The Ecological Pattern of Cities Assignment Help & Writing Service

The Ecological Pattern of Cities

Most cities look as though they just happened grew without plan or design-and they did. While a few major cities such as Washington, D.C., once had a plan, they have long since outgrown it. But while most city growth is not planned, neither is it entirely haphazard. Cities have structure, and there is some reason for the arrangement of their parts. Several sociologists have sought to discover the underlying pattern of modern cities. (These patterns do not fit ancient or medieval cities, nor cities in underdeveloped countries, which show a very different pattern of development [Santos, 1979]). PATIERNS OF URBAN DESIGN. The earliest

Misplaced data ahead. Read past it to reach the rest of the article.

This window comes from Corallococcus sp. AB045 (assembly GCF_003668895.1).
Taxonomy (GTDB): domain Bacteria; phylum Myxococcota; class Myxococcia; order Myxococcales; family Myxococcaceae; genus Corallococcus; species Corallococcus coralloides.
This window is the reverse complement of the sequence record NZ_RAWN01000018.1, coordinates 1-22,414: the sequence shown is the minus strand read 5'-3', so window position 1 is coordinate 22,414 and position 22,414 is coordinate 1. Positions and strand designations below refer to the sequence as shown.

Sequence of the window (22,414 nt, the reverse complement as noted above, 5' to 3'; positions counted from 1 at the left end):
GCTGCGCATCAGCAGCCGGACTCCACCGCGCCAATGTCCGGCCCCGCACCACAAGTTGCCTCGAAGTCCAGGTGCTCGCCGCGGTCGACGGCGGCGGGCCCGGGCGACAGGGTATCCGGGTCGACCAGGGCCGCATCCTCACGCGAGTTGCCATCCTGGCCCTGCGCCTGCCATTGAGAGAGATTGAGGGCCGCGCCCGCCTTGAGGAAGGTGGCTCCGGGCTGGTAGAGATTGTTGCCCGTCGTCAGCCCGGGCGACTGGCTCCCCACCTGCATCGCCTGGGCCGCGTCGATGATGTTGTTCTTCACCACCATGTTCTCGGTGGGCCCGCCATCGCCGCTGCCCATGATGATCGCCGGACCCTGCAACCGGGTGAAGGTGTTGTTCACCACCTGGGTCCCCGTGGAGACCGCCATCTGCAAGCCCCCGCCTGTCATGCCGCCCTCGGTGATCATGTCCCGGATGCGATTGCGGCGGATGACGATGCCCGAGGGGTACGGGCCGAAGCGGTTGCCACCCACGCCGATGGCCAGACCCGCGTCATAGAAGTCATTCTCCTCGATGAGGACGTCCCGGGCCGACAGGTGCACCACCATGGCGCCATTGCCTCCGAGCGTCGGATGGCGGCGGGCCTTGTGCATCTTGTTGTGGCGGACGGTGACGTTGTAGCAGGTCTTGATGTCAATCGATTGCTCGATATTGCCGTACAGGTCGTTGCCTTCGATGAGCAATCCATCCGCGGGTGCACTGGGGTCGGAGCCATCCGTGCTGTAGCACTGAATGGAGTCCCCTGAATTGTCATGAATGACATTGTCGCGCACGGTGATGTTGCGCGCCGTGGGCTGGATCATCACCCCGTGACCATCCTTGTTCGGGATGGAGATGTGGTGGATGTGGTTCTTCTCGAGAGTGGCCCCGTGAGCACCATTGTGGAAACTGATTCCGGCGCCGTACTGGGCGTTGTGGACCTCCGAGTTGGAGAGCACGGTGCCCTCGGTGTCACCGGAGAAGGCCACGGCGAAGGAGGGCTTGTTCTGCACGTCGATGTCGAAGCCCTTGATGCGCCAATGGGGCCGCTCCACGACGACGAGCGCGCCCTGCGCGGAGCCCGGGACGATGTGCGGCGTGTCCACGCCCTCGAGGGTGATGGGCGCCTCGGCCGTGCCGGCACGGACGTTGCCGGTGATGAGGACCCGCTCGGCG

pattern of urban design was the sial’ plli/em of R. M. Hurd [1903]. This pictures the city as growing outward from the center along the main transportation routes, thus taking a star shape. As the automobile became a major .form of urban transport, the spaces between the star points filled in, making this pattern inapplicable to modern cities. Burgess’s concentric zone pattern, shown in Figure 18-4, is the most famous pattern of urban design. Based upon his studies of Chicago in the early 1920s, it shows a central business district at the center, surrounded by a slum consisting of old buildings which are gradually being replaced by the expansion of the business district. This in turn is surrounded by zones of successively better-class residences. Do real cities resemble the Burgess pattern? .Most American cities have a central business district, partly or entirely surrounded j)y a slum. This surrounding zone contains the oldest buildings in the city, undesirable because of decay, dirt, and congestion. Housing quality tends to improve as one moves outward from this slum, and much of the choice  residential area is located in the suburbs. Butt his pattern does not fit postindustrial cities, whose sequence of zones was reversed, with the rich living close to the center and the poor on the’ fringes [Jobber, 1960; Abbott,  1974]. Nor does the concentric zone pattern describe city growth since automobile transport became dominant. Thus, it fits some cities at a particular time and place . And even then, these zones are not unbroken bands . surrounding the city, nor are they circular in shape. Instead, the various grades of residence are rather irregularly distributed and often concentrated on one side of the city. This observation led Hoyt [19331 to frame his sector t/theory of city growth, holding that a particular kind of land use tends tn locate and remain in a particular sector (a pie-shaped wedge) of the city. Thus, industry tends to .

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